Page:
Pinus serotina

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Pond pine
Pinus serotina USBG.jpg
Scientific classification edit
Kingdom: Plantae
Clade: Tracheophytes
(unranked): Gymnosperms
Division: Pinophyta
Class: Pinopsida
Order: Pinales
Family: Pinaceae
Genus: Pinus
Subgenus: P. subg. Pinus
Section: P. sect. Trifoliae
Subsection: P. subsect. Australes
P. serotina
Binomial name
Pinus serotina
Pinus serotina range map.png
Natural range

Pinus serotina, the pond pine, marsh pine or pocosin pine, is a pine tree found along the Southeastern portion of the Atlantic coastal plain of the United States, from southern New Jersey south to Florida and west to southern Alabama. This pine often has a crooked growth pattern and an irregular top and grows up to 21 metres (69 ft) high,[2] rarely to 29 metres (95 ft).[3]

The needles are in bundles of three or four, and 15–20 cm (6–8 in) long. The almost round cones are 5–8 cm (2–3+14 in) long with small prickles on the scales. Its cones are usually serotinous, requiring fire to open.[2] The pond pine is found in wet habitats near ponds, bays, swamps, and pocosins.[4] Often found among long leaf pines due to their high flammability and the pond pines need for fire to germinate.[5]

The species name serotina is derived from the persistently unopened cones that may remain closed for several years before they release their seeds; the opening is often in response to forest fires.

At the north end of its range, it intergrades and hybridizes with pitch pine (P. rigida); it is distinguished from that species by the longer needles and on average slightly larger cones. Some botanists treat pond pine as a subspecies of pitch pine.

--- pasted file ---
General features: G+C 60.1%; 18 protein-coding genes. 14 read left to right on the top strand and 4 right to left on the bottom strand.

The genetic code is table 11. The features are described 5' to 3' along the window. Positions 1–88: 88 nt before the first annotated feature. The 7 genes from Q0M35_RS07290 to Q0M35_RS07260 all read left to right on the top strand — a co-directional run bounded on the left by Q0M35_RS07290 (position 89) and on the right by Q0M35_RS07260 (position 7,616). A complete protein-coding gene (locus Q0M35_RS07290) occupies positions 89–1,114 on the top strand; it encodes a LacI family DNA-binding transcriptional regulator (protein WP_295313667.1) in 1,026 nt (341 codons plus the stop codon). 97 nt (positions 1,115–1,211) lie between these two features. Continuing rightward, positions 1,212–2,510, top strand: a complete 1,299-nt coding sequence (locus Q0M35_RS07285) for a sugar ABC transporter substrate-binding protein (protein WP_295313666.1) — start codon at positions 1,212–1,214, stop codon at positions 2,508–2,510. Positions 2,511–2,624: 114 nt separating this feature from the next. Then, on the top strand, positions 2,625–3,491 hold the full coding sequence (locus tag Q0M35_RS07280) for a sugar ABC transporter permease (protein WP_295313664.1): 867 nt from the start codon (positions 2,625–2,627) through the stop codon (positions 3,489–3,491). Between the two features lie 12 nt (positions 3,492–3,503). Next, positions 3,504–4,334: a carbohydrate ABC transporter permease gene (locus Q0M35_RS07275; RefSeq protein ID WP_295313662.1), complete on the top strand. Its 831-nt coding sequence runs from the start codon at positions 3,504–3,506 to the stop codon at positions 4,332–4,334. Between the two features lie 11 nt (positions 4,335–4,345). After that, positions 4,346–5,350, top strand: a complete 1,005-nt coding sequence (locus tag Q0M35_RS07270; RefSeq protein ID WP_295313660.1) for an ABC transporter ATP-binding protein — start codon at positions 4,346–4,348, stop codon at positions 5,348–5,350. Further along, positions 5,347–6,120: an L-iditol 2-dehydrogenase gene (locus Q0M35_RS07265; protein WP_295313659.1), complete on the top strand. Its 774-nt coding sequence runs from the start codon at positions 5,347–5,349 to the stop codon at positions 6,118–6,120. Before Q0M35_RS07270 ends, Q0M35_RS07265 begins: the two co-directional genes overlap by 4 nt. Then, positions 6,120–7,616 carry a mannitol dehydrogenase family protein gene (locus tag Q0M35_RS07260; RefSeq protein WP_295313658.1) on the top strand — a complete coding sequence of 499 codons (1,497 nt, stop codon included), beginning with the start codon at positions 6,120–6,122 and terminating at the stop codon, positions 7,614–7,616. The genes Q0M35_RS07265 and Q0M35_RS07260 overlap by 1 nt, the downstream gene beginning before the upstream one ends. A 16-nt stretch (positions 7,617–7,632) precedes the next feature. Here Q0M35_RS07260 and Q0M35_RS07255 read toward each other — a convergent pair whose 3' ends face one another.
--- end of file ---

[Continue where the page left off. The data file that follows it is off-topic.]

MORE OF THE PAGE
1. ^ Farjon, A. (2013). "Pinus serotina". IUCN Red List of Threatened Species. 2013: e.T42414A2978464. doi:10.2305/IUCN.UK.2013-1.RLTS.T42414A2978464.en. Retrieved 12 November 2021.
  2. ^ a b Kral, Robert (1993). "Pinus serotina". In Flora of North America Editorial Committee (ed.). Flora of North America North of Mexico (FNA). Vol. 2. New York and Oxford – via, Missouri Botanical Garden, St. Louis, MO & Harvard University Herbaria, Cambridge, MA.
  3. ^ Bramlett, David L. (1990). "Pinus serotina". In Burns, Russell M.; Honkala, Barbara H. (eds.). Conifers. Silvics of North America. Washington, D.C.: United States Forest Service (USFS), United States Department of Agriculture (USDA). Vol. 1 – via Southern Research Station.
  4. ^ Moore, Gerry; Kershner, Bruce; Tufts, Craig; Mathews, Daniel; Nelson, Gil; Spellenberg, Richard; Thieret, John W.; Purinton, Terry; Block, Andrew (2008). National Wildlife Federation Field Guide to Trees of North America. New York: Sterling. p. 73. ISBN 978-1-4027-3875-3.
  5. ^ "Pinus serotina". Retrieved 2020-10-07.
  6. ^ Trees, Shrubs, and Woody Vines of North Carolina: Pond Pine (Pinus serotina)